|Percentages do not sum to 100 due to rounding errors.|
|Source: Defra (2007b)|
In terms of production volumes, the broiler industry is dominated by a relatively small number of producers, with 69% of all production concentrated on the largest 400 holdings (13% of holdings). It is not possible to give detailed evidence on longer-term trends in the number and size of broiler flocks in the UK because of changes to the representation of broiler holdings in the June Census from 1997. However, the data are sufficient to infer that average flock sizes have been increasing in the last decade. For example, in 1995 there were 200 holdings with broiler flocks in excess of 100,000 birds, but by 2005 this number had doubled.
A study by the University of Exeter in 2004 (Exeter, 2004) found that upwards of 70% of UK broiler production was processed by just 4 companies, who themselves produced half of all broilers on their own holdings. According to the Exeter study, in 2001, around 88% of broiler holdings employed a ‘conventional’ production system, with just 6% free range and 3% organic.
1.2.2 Poultry for eggs
There were 37,400 laying fowl holdings in the UK in 2005. Table 1.2 shows how these units were distributed over size groups, where size is defined by the number of birds produced. The laying fowl sector is even more heavily dominated by the largest producers than is the case for broilers with, in 2005, 78% of production arising from the largest 400 units, this representing just 1% of all holdings.
|Table 1.2 Distribution of laying fowl holdings and production volumes, by size group (2005)|
|Flock size||Number of holdings||Total number of birds|
|1 - 999 layers||35,800||95.7||1,568.5||3.8|
|1,000 - 4,999||700||1.9||1,665.1||4.1|
|5,000 - 19,999||600||1.6||5,763.2||14.1|
|20,000 and over||400||1.1||31,970.0||78.0|
|Percentages do not sum to 100 due to rounding errors.|
|Source: Defra (2007c)|
Eggs are produced in three types of production system:
- Laying cages – the system consists of cages with sloping mesh floors allowing the eggs to roll forward out of reach of birds for collection. Cages may be stacked three high and are housed in environmentally controlled buildings many thousands at a time. This is the most common method of commercial egg production, accounting for 66% of eggs produced in 2004.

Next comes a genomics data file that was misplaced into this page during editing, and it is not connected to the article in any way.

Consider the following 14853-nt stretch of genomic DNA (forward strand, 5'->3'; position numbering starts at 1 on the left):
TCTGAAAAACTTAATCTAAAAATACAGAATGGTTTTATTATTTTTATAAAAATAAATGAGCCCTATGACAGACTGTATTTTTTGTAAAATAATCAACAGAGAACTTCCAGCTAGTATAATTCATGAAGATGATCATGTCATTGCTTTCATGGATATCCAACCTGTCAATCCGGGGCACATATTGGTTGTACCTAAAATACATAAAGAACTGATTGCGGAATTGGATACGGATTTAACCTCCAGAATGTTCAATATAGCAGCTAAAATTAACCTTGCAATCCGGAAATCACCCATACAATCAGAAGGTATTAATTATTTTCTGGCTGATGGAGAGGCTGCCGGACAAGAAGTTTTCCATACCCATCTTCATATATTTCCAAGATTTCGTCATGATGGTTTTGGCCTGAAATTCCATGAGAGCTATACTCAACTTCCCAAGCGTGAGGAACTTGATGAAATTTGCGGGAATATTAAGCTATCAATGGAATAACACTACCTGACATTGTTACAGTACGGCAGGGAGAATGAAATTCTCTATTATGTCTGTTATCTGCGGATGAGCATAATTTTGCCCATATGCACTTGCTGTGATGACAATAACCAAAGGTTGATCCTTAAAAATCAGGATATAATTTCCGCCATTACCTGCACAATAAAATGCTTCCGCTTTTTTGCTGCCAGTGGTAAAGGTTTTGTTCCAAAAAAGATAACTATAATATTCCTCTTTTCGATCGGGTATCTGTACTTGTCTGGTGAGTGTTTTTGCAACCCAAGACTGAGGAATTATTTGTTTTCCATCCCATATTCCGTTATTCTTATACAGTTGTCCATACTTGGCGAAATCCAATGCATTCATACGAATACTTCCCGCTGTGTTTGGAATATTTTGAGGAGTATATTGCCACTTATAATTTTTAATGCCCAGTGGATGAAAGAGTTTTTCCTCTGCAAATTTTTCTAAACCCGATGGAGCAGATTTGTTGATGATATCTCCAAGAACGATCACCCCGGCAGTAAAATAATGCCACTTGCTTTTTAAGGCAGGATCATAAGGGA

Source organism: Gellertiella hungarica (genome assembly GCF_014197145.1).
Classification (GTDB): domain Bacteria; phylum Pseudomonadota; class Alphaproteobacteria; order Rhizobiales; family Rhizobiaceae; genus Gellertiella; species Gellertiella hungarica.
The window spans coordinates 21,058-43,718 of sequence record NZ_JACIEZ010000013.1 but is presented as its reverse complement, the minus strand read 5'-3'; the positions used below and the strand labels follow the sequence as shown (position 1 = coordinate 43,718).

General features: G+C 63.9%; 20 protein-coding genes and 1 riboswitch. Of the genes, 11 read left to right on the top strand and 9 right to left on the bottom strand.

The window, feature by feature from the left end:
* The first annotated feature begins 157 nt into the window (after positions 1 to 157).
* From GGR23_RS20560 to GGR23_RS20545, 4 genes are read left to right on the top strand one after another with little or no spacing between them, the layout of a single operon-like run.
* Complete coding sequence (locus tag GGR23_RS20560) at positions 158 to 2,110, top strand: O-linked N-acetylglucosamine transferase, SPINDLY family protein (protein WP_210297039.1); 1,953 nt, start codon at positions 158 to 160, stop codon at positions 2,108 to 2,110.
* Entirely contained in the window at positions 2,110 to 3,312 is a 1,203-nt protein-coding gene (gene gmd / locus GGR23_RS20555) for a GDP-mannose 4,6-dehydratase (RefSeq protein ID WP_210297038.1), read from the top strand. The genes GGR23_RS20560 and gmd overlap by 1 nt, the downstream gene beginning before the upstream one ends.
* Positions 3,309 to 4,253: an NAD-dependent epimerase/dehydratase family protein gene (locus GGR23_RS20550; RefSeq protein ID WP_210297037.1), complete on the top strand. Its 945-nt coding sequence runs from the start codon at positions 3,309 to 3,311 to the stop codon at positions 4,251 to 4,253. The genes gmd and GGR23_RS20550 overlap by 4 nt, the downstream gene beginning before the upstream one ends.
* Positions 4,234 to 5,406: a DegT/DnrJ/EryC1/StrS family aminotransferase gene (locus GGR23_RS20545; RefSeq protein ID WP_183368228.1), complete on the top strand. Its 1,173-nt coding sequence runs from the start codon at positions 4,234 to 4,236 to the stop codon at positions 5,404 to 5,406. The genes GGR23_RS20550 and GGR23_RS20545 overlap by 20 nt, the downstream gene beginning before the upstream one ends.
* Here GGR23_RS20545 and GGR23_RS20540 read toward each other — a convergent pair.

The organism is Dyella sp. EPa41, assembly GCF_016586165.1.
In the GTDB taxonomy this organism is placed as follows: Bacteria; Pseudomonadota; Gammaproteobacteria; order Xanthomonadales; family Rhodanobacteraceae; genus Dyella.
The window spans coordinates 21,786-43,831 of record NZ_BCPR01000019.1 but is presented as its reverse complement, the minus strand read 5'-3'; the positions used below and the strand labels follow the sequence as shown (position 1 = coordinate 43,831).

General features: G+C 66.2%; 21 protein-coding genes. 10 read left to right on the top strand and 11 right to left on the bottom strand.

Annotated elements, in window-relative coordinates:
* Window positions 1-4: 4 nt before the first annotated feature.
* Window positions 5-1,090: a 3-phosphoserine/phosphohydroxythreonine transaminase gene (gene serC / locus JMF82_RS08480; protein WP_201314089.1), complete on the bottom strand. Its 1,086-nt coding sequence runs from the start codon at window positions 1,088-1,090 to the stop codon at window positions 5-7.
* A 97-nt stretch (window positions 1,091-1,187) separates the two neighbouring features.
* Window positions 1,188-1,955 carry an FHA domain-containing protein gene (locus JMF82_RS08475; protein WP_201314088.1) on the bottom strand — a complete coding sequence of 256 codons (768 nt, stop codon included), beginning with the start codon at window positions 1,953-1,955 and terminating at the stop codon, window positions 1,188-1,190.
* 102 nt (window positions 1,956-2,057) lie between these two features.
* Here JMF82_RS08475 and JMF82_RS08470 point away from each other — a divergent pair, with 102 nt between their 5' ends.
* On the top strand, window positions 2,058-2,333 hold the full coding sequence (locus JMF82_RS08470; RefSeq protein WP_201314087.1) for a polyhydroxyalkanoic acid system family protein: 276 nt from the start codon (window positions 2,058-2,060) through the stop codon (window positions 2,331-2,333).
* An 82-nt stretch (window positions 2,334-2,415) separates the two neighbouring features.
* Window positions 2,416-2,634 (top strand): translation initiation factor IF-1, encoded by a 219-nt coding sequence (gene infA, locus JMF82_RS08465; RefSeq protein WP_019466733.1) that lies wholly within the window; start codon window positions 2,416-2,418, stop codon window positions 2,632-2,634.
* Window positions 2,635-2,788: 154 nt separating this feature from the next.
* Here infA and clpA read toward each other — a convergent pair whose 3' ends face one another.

- Barn system – the system employs hen houses with a series of perches at different levels. Birds are allowed to roam the litter covered floor space, at a maximum density (since 2002) of 9 birds per square metre. This system accounts for around 7% of eggs.
- Free Range System – the system requires birds to have continuous daytime access to outdoor ‘runs’, covered with vegetation, to a maximum stocking density of 2,500 birds per hectare. Around 27% of eggs produced in the UK employ this system. Free range production can also be organic.
Producers sell eggs almost exclusively to packing stations, of which there were 1,509 in the UK, who handled 8,847 million eggs in 2005. The packers then sell on to a number of outlets. British Egg Information Service data for 2005 (BEIS, 2007) show that the relevant market shares of these outlets were: Retail (49%), Manufacturers/processors (for egg products) (28%) and Wholesale/caterers (23%).
1.3 Contribution of the sector to the economy
In 2006, total poultry output (meat and eggs) was valued at £1.6 billion at farm gate prices, with 21% of this, by value, accounted for by eggs (see Table 1.3). In the same year the poultry sector contributed some 11.3% of total agricultural outputs (excluding subsidy), this figure being some half of one percent lower than in the previous four years. The poultry industry receives no direct producer support payments under the Common Agricultural Policy.
|Table 1.3 Value of UK-produced poultry meat and eggs 2002-2006 (£M)|
|Total agricultural output||13357||14166||14400||14130||14737|
|Source: Defra (2007d)|
1.3.1 Poultry meat
The culinary versatility of poultry meat, particularly chicken, together with its perception as a ‘healthy’ meat option has, in recent times, driven an increase in the importance of poultry in the western diet. Recent statistics show that in the UK around 23kg of chicken are consumed per head per year, representing one third of total meat consumption. Retail sales of poultry meat in the UK are worth around £3.4 billion annually.
In 2005, 10,116 million eggs were consumed in the UK (28 million per day), with a retail market value of £514 million, of which 86% were home produced. Around half of all eggs produced are sold retail as shell eggs, with the remainder split fairly evenly between processing/manufacturing and wholesale/catering.
The UK was 90% self-sufficient in poultry meat in 2005, although this represents a decline from around 97% in the late 1980s. As UK consumers tend to favour the premium cuts, a significant volume of the less favoured cuts, valued at £220M, are exported, as Table 1.4 shows. The UK was 86% self-sufficient in eggs in 2005, a decline from 94% in the mid 1990s.